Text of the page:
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Forgiven
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Discussion Starter · #1 · (Edited)
As many know the Alligator gar are taking over lake Livingston as well as below the dam. We are allowed one a day that measures under 48 inches. Since TPWD does not have enough sense to see what is happening may I suggest do us all a favor and regardless of what you are fishing for take one pole and bait it for gar. Take it home and feed the dog or whatever, just take it out of commission.
 

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I agree they are taking over, fishing for anything besides a gar the river is impossible because of the gar. Fishing for anything in the lake successfully will soon bring the monster gar around like sharks to attack the school of whatever else you are fishing for and disrupt the school.
The combination of successive floods that result in population booms of gar and protection from TPWD have resulted in an abundance of the apex predators that live a long, long time.
They will soon have to eat each other!
 

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I didn't know they had a limit. Lol I occasionally catch one around 30-40 " and fry it but I fish the bays as I read the rules and regs it says up until the i-10 bridge in chambers County.....so I'm assuming you can keep one over 48 if you catch it in the bay ?
 

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Forgiven
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Discussion Starter · #4 ·
I didn't know they had a limit. Lol I occasionally catch one around 30-40 " and fry it but I fish the bays as I read the rules and regs it says up until the i-10 bridge in chambers County.....so I'm assuming you can keep one over 48 if you catch it in the bay ?
In the area that you are talking about yes it can be over 48 inches but remember regardless of where you catch it and its size, other than Falcon International Reservoir, you still only have 24 hours to report the catch if you keep it.
 

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I agree they are taking over, fishing for anything besides a gar the river is impossible because of the gar. Fishing for anything in the lake successfully will soon bring the monster gar around like sharks to attack the school of whatever else you are fishing for and disrupt the school.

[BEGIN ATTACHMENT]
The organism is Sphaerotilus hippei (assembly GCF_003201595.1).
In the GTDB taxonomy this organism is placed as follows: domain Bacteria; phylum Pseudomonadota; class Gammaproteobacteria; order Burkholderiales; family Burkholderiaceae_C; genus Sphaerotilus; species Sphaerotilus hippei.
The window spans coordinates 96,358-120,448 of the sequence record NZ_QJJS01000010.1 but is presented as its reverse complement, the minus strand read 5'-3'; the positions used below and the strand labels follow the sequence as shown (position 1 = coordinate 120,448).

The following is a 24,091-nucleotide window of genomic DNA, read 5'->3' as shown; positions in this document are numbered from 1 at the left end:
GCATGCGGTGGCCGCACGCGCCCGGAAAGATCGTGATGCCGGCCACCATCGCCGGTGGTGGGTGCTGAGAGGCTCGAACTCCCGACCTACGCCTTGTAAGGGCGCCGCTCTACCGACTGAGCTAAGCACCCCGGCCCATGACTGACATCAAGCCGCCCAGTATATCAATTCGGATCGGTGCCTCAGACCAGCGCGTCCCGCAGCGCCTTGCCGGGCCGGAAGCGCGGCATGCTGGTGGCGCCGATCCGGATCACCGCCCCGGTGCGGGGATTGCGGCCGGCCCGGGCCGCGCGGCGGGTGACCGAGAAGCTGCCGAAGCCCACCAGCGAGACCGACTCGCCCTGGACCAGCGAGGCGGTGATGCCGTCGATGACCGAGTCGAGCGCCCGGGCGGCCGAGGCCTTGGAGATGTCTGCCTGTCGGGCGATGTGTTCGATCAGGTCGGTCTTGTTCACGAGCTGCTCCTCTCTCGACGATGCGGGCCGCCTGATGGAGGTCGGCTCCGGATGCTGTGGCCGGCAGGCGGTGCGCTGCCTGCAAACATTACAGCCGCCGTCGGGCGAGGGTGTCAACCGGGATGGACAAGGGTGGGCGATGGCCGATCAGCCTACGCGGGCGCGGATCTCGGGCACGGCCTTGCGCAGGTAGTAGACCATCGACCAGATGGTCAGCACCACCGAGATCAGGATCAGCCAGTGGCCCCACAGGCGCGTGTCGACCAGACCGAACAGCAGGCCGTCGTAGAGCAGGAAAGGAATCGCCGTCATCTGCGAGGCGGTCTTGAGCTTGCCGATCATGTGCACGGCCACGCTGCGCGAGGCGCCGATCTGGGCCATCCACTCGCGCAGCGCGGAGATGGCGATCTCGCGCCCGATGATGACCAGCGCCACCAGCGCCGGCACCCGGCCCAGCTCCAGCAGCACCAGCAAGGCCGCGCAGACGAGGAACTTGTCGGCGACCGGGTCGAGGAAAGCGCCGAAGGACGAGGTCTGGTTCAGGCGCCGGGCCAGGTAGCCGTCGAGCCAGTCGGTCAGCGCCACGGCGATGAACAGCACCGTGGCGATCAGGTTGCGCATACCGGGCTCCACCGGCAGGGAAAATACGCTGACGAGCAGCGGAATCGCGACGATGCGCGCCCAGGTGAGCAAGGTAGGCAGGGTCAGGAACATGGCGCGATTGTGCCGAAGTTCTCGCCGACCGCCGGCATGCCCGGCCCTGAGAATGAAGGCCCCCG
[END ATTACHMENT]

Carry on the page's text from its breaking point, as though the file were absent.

The combination of successive floods that result in population booms of gar and protection from TPWD have resulted in an abundance of the apex predators that live a long, long time.
They will soon have to eat each other!
I remember a few years ago the flooding was perfect timing for the gar spawn and the TP&WD suspended all alligator gar taking for awhile (In the Trinity above LL) to ensure a really good spawn.

Found this: Young alligator gar grow very quickly. They can exceed 5 inches in length after just one month, and up to 30 inches by their first winter. However, this rapid growth only lasts the first few years. It can take many, many years for fish to reach larger sizes. A six-foot alligator gar is usually between 10 and 30 years old and can weigh about 100 pounds. To become a seven-footer can take 20 to 50 years. Most individuals over 6 feet in length are females, as males rarely reach this length. The current world record alligator gar, captured in Mississippi in 2011, was 8 feet 5 inches long and weighed 327 pounds! Its age was estimated at 95 years. Although most fish won't reach that age, several large specimens recently collected in Texas have been estimated to exceed 60 years old.

Also found that after about 3 feet long, which doesn't take long per the above paragraph by TP&WD, that the only natural control of alligator gar is an alligator.
 

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I caught some very nice blue cats early today, up to six pounds and they seemed to quit about 8:15 so I took a tour around the island looking for white bass. Right now there are MASSIVE schools of large threadfin shad around the island. I could see gar rolling and exploding on schools of shad or white bass just about any direction I looked at any time.
I did notice that the white bass were in schools suspended at 10' pretty consistently in water that was 22' to 25' deep.
But the GAR are everywhere, and when it gets hot nothing gets near the bank of the island without becoming a quick gar meal.
 
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